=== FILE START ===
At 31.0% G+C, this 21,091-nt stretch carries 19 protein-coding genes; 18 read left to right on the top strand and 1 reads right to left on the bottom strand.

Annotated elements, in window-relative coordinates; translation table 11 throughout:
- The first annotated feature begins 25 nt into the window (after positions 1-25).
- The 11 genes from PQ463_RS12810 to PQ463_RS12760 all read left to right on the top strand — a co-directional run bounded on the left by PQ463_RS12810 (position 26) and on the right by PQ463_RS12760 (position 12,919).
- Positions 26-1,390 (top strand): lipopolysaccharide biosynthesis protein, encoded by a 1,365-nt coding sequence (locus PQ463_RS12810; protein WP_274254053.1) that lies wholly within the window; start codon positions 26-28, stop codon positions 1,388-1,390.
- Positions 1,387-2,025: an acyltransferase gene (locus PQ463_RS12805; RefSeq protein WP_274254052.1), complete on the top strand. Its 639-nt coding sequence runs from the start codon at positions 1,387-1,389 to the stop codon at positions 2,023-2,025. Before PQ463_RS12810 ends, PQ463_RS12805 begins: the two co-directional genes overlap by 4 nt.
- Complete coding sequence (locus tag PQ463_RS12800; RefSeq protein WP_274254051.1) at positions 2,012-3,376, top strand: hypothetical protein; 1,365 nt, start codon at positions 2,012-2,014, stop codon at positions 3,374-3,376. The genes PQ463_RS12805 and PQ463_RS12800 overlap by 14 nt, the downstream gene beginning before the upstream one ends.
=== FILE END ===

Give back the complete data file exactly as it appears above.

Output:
At 31.0% G+C, this 21,091-nt stretch carries 19 protein-coding genes; 18 read left to right on the top strand and 1 reads right to left on the bottom strand.

Annotated elements, in window-relative coordinates; translation table 11 throughout:
- The first annotated feature begins 25 nt into the window (after positions 1-25).
- The 11 genes from PQ463_RS12810 to PQ463_RS12760 all read left to right on the top strand — a co-directional run bounded on the left by PQ463_RS12810 (position 26) and on the right by PQ463_RS12760 (position 12,919).
- Positions 26-1,390 (top strand): lipopolysaccharide biosynthesis protein, encoded by a 1,365-nt coding sequence (locus PQ463_RS12810; protein WP_274254053.1) that lies wholly within the window; start codon positions 26-28, stop codon positions 1,388-1,390.
- Positions 1,387-2,025: an acyltransferase gene (locus PQ463_RS12805; RefSeq protein WP_274254052.1), complete on the top strand. Its 639-nt coding sequence runs from the start codon at positions 1,387-1,389 to the stop codon at positions 2,023-2,025. Before PQ463_RS12810 ends, PQ463_RS12805 begins: the two co-directional genes overlap by 4 nt.
- Complete coding sequence (locus tag PQ463_RS12800; RefSeq protein WP_274254051.1) at positions 2,012-3,376, top strand: hypothetical protein; 1,365 nt, start codon at positions 2,012-2,014, stop codon at positions 3,374-3,376. The genes PQ463_RS12805 and PQ463_RS12800 overlap by 14 nt, the downstream gene beginning before the upstream one ends.